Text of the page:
What the reporters found was that the white reporter was frequently shown available apartments and sometimes offered the rental with no questions asked while the black reporter, who went to the same buildings, was told no apartments were available. Â The page one story they wrote prompted city officials to implement laws that imposed significant fines for racial discrimination in housing.
The Times engaged in deception for a greater good.
O’Keefe wants the American public to believe that he and his organization are doing the very same thing, but I beg to differ.
What greater public good was O’Keefe and Project Veritas serving when they secretly videotaped Nick Dudich, a recently-hired junior strategy editor for The New York Times, admitting that he wasn’t at the paper to “objective?”
Dudich was shown on hidden-camera bragging about using his position at the paper, where he manages videos posted to The Times social media websites, to “target” Trump businesses to “get people to boycott going to his hotels.”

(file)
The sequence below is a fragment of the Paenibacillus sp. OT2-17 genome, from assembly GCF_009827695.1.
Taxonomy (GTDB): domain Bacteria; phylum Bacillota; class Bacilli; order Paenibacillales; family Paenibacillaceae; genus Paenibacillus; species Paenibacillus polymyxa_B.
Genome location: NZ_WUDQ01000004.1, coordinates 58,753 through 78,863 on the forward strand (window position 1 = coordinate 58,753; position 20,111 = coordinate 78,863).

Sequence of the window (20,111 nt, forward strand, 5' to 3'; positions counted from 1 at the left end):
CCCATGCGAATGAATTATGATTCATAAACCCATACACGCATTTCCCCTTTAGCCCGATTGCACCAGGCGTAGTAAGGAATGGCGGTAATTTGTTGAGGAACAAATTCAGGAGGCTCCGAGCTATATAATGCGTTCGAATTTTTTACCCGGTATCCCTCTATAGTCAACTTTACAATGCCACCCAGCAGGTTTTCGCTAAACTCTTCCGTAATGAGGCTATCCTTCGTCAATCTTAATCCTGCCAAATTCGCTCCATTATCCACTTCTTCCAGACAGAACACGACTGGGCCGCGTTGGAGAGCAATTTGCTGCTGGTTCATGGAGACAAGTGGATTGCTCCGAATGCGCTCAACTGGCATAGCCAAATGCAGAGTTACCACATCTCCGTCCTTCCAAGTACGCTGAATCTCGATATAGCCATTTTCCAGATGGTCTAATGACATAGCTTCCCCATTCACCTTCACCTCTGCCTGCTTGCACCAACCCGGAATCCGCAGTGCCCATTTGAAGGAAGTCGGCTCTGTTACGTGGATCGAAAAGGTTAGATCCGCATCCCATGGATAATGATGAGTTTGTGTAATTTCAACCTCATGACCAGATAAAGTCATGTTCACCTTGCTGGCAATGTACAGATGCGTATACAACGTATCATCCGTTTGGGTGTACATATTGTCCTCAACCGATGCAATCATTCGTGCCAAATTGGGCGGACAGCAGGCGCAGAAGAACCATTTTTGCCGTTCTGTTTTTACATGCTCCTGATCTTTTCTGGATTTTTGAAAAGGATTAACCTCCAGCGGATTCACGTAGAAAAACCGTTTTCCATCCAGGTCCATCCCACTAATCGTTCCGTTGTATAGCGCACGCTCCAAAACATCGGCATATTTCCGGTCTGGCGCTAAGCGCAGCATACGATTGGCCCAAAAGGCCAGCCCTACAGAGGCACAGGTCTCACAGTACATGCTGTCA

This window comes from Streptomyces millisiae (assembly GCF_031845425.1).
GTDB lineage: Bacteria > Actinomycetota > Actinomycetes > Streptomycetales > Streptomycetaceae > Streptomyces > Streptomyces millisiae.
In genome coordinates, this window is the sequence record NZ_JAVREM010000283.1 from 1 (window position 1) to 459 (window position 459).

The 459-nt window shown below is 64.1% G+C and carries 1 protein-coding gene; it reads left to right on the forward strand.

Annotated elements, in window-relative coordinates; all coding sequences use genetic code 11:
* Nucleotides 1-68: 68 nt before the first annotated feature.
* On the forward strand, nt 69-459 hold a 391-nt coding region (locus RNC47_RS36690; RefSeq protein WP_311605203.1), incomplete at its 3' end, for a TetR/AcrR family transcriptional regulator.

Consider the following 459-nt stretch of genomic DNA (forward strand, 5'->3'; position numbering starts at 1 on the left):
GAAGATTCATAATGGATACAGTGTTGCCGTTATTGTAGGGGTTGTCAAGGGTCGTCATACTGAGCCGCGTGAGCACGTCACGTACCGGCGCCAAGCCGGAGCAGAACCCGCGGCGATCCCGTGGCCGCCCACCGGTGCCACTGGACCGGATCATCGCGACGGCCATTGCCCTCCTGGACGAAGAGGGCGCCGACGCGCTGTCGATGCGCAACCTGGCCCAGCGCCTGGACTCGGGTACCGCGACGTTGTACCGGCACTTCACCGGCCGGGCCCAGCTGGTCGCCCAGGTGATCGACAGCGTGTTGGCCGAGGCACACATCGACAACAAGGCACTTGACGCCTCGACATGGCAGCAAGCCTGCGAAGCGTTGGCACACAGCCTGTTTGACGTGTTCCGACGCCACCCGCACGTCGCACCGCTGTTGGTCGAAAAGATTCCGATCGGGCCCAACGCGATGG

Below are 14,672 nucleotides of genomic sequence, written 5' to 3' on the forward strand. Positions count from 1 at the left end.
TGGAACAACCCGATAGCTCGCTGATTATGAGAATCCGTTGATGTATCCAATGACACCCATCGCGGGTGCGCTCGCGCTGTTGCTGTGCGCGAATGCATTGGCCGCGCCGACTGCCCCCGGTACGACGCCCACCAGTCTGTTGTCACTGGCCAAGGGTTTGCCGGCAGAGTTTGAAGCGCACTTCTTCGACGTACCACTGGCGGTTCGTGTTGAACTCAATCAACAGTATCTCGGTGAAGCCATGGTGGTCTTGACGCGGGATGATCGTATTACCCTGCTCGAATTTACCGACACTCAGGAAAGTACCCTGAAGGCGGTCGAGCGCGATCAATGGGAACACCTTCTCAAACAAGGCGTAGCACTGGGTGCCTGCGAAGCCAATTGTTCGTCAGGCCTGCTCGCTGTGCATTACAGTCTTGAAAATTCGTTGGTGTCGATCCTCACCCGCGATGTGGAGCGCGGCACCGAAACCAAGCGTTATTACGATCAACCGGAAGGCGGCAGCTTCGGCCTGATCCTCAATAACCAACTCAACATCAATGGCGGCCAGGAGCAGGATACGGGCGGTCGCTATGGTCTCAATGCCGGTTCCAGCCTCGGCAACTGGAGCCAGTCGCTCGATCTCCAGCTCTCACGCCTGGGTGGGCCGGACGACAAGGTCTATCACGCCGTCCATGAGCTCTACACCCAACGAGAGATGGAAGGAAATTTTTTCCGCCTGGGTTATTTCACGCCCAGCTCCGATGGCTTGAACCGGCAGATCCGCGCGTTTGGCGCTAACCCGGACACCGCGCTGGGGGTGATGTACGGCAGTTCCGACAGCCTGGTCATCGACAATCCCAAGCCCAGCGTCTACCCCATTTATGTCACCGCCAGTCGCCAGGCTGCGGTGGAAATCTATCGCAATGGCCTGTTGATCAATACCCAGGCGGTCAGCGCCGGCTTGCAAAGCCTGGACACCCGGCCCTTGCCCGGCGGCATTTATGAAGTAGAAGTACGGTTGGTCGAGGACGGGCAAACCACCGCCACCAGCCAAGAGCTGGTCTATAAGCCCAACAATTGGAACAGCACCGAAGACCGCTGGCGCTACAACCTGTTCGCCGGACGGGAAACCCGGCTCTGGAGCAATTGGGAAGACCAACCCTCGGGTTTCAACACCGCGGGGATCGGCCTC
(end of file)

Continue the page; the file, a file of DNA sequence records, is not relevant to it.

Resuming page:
It’s not the first time O’Keefe’s practices have come under fire.
In 2009, O’Keefe and Hannah Giles, a conservative activist, secretly-recorded workers at offices of the non-profit organization, ACORN (Association of Community Organizations for Reform Now) that had been involved for nearly 40 years in voter registration, community organizing and advocacy for low-and-moderate income people.
The heavily-edited videos created a misleading impression about ACORN’s activities and generated extensive negative publicity that ended the company’s contracts with the U.S. Census Bureau and the Internal Revenue Service. ACORN lost most of its private funding and subsequently filed for bankruptcy.